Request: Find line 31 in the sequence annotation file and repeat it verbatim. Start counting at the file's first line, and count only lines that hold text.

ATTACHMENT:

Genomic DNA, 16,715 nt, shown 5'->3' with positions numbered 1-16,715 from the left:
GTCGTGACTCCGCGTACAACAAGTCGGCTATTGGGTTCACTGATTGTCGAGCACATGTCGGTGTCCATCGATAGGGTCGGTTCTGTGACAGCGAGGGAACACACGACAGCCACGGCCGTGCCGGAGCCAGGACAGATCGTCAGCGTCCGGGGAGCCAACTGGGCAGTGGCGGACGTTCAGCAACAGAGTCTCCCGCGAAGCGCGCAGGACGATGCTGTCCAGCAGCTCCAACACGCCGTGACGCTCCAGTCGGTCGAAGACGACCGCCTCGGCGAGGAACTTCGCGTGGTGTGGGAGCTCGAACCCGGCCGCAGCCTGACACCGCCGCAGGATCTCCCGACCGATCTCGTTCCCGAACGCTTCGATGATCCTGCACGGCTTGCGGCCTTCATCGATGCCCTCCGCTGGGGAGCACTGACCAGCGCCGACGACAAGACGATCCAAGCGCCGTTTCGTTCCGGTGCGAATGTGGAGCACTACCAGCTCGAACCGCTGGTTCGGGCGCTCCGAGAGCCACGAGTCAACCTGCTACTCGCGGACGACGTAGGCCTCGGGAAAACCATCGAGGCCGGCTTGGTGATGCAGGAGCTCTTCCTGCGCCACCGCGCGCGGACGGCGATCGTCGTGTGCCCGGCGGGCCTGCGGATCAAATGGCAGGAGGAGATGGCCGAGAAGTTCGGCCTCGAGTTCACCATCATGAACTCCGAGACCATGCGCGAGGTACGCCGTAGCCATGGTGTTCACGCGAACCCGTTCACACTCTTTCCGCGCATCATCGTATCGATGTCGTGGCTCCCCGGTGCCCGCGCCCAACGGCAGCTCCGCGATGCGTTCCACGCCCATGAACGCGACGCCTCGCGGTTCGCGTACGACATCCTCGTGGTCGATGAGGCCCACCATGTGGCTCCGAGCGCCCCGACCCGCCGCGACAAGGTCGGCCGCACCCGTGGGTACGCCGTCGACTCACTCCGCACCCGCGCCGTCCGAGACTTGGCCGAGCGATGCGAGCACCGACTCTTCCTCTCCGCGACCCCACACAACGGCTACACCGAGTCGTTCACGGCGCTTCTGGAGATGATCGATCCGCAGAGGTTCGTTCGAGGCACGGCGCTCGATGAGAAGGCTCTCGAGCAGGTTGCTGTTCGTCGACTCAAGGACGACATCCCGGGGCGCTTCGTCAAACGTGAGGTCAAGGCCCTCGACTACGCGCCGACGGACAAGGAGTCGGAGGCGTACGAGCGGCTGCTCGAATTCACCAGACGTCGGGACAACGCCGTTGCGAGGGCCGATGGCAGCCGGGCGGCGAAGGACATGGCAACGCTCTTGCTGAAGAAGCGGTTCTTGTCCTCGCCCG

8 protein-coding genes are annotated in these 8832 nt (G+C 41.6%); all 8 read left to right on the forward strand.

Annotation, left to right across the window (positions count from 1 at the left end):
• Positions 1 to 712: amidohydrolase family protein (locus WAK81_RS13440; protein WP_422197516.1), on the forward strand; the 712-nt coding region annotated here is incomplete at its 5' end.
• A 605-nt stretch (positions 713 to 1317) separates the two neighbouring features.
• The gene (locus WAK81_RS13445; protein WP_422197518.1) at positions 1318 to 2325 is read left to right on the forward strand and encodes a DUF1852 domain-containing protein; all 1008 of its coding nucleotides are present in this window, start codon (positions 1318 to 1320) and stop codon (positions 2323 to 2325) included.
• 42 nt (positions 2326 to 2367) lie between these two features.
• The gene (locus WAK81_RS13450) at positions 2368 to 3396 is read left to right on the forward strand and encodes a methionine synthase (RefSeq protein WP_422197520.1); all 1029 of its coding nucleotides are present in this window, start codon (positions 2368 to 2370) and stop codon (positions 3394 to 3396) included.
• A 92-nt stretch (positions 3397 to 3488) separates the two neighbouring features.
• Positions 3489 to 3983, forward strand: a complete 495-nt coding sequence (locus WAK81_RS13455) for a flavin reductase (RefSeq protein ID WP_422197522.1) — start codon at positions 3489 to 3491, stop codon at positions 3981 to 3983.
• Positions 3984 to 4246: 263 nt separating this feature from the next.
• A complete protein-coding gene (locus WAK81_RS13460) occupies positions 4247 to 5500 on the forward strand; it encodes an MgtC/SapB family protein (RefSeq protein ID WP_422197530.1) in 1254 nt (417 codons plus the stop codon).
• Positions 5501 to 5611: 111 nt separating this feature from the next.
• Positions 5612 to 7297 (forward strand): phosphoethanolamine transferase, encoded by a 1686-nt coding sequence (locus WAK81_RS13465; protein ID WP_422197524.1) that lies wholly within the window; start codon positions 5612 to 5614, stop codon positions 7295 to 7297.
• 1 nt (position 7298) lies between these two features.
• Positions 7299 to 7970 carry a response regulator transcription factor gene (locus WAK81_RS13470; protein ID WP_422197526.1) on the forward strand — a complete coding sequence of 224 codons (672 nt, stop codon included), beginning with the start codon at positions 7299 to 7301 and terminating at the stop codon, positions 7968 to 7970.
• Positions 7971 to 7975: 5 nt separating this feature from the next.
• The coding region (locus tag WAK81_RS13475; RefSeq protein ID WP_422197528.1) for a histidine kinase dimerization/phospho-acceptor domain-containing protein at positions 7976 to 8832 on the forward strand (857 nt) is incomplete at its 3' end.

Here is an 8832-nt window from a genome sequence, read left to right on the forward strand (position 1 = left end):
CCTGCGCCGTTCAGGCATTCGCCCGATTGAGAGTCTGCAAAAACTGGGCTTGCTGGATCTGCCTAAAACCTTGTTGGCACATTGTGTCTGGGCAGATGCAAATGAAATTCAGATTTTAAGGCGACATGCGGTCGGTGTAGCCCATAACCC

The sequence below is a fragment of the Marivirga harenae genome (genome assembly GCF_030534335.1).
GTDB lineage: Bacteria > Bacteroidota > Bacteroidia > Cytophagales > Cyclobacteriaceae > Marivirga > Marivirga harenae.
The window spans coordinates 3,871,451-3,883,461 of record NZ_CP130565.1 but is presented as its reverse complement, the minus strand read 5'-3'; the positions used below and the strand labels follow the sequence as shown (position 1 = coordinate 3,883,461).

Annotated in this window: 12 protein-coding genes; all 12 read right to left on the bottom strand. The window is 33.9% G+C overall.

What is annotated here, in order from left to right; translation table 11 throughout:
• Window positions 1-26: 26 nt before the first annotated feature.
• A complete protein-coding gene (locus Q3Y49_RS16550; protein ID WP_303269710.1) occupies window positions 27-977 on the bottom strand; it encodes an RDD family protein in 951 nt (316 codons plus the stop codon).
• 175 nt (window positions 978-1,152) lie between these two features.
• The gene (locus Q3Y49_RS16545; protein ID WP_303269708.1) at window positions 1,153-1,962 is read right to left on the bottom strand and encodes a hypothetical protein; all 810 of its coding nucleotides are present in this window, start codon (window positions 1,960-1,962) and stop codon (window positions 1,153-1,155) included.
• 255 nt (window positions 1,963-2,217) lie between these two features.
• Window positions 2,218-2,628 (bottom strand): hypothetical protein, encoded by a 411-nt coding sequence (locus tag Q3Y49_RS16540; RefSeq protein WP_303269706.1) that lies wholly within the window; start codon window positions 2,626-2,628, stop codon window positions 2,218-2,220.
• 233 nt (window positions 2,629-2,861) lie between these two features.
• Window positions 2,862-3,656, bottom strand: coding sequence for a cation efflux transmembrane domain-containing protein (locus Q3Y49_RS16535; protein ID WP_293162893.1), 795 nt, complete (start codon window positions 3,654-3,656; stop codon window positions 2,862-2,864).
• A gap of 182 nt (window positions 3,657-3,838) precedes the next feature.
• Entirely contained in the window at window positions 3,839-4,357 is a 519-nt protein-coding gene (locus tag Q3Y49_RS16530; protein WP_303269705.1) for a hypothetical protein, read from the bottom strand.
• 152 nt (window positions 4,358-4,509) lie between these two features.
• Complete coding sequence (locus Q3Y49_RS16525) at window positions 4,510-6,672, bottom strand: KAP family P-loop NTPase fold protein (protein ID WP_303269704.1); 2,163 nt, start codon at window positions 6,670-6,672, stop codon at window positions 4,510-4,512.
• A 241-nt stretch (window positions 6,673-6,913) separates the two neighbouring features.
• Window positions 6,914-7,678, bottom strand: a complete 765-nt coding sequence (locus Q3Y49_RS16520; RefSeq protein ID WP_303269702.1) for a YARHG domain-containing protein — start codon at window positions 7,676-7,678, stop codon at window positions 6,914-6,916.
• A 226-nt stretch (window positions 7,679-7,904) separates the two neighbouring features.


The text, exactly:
• 255 nt (window positions 1,963-2,217) lie between these two features.